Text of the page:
According to the UN, in the IRA,less than 2% of domestically produced drugs are withdrawn from illegal circulation, 5% of the population is involved in the cultivation of drug crops, and the number of drug addicts is more than 1 million people.

As for Russia,a dangerous trend is that the volume of smuggling drugs across the northern border of Afghanistan is growing, from there the drugs get sent to Russia. According to the Drug Combating Ministry of IRA, from Afghanistan to Central Asian states, more than 95 tons of heroin is smuggled annually.Annual revenue of drug traffickers is estimated to be$67 billion.

In addition,the financial support of terrorist groups with funds coming from the Gulf and from Pakistan is maintained. Drug money funds extremist organizations in Uzbekistan and Tajikistan, which is dangerous for the security of the southern borders of Russia.

UNODC regularly monitors the situation with crops of cannabis and cannabis resin production in Afghanistan. According to available information, the production of cannabis involves 17 of Afghanistan’s 34 provinces. Most of the North African cannabis resin consumed in Europe, traditionally comes from Morocco, but recent UNODC figures show growth in the production of cannabis in Afghanistan.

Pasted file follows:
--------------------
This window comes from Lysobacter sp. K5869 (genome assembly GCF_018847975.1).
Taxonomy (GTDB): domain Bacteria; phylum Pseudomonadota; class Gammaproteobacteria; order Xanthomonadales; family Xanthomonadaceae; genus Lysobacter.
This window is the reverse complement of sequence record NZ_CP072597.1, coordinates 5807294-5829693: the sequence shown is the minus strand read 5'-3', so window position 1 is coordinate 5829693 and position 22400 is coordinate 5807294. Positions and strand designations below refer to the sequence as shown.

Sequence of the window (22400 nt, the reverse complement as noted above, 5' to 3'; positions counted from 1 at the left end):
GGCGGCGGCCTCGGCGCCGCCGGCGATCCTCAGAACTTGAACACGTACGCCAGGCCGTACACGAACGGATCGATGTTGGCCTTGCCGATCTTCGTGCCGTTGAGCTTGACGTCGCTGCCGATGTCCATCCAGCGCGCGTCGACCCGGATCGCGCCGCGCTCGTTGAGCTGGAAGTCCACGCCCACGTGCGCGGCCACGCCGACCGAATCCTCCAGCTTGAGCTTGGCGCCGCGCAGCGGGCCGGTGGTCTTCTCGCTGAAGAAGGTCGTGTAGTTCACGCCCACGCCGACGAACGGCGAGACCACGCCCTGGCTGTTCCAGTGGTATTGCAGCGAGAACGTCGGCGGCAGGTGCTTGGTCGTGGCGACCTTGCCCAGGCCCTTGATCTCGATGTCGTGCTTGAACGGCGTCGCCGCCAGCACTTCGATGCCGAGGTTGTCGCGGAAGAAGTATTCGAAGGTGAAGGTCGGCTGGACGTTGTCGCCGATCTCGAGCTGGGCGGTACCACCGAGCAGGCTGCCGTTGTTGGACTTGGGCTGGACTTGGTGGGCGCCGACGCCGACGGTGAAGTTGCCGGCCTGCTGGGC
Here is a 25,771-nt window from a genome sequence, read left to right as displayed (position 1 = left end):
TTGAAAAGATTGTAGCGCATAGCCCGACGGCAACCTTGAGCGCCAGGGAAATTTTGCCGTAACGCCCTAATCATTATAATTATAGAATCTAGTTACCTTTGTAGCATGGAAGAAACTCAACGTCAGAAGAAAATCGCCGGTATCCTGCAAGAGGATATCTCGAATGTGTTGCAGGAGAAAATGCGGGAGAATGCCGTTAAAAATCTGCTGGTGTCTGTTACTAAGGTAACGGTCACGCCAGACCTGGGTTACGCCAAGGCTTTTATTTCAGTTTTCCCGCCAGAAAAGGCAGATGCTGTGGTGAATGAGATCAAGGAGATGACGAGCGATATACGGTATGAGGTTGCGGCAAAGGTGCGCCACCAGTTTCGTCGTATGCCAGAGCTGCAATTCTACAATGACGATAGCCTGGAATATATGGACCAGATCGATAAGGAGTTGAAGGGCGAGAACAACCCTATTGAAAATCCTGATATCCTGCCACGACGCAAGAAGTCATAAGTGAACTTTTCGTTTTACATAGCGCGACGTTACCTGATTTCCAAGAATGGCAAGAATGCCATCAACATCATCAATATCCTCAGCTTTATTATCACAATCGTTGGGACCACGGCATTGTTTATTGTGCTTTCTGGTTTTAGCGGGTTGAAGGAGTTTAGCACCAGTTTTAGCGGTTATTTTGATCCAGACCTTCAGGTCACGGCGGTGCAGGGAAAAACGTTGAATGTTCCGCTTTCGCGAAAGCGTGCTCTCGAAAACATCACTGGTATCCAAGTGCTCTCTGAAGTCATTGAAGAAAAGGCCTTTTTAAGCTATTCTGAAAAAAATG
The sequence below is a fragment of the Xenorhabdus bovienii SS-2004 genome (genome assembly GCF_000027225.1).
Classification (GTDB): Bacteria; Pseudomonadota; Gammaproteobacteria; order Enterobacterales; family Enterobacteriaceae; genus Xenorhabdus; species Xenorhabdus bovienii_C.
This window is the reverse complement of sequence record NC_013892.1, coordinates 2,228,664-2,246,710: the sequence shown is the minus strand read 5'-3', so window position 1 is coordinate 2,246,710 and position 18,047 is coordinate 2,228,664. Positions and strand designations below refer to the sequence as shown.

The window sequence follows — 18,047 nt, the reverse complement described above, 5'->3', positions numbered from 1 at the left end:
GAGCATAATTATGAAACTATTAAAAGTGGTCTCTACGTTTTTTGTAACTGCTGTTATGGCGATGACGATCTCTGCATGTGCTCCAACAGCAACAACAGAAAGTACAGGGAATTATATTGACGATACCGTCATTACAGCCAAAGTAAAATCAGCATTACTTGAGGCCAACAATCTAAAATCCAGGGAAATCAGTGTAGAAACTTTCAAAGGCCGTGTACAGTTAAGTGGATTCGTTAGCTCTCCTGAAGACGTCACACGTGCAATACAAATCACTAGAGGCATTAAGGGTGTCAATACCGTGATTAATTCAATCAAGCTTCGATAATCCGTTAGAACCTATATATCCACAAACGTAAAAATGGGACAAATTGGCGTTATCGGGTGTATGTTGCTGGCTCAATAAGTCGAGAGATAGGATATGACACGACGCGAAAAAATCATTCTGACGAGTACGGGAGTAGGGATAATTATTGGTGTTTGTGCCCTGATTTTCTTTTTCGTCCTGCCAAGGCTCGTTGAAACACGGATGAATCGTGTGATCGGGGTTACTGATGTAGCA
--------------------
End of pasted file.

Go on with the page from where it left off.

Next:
High yield from Afghan culture of cannabis(128 kg of resin per hectare compared to around 40 kg per hectare in Morocco)makes Afghanistan one of the most important producers of cannabis in the world.Cannabis cultivation in Afghanistan has become a very profitable business, the proceeds of which even exceed the income from the cultivation of the opium poppy(average gross income of the household growing cannabis is 9,000 US dollars, while that of the household growing the opium poppy is 4,900 USD).

Drug Combating Ministry of IRA in 2012-13, continued its efforts to intercept drugs and precursors .For such special operations, destruction of crops, warehouses and laboratories, the units of the Afghan National Army(ANA),the Afghan National Police (ANP) were actively involved; International Security Assistance Force units have contributed as well. However, the contribution of ISAF was not effective enough. These forces are, in fact, shying away from the active anti-drug operations under the pretext that the armed gangs patronized by drug lords then attack NATO military bases and convoys in retaliation.Moreover, some ISAF officers themselves are not averse to“cooperating” with local drug dealers, giving them the opportunity to throw drugs by helicopters closer to the border with Iran and Central Asia. A significant increase in the number of attacks on representatives of the Afghan security forces by local farmers and the armed opposition fighters during crop eradication campaigns conducted by the government, has been registered.

This spring,the official representative of the Drug Combating Ministry of IRA said that, despite all efforts to combat drug dealers and to ensure the alternative livelihoods for farmers, in 2013, the area of ​​illicit opium poppy cultivation in the country has increased by 3 thousand hectares and reached 157 thousand hectares.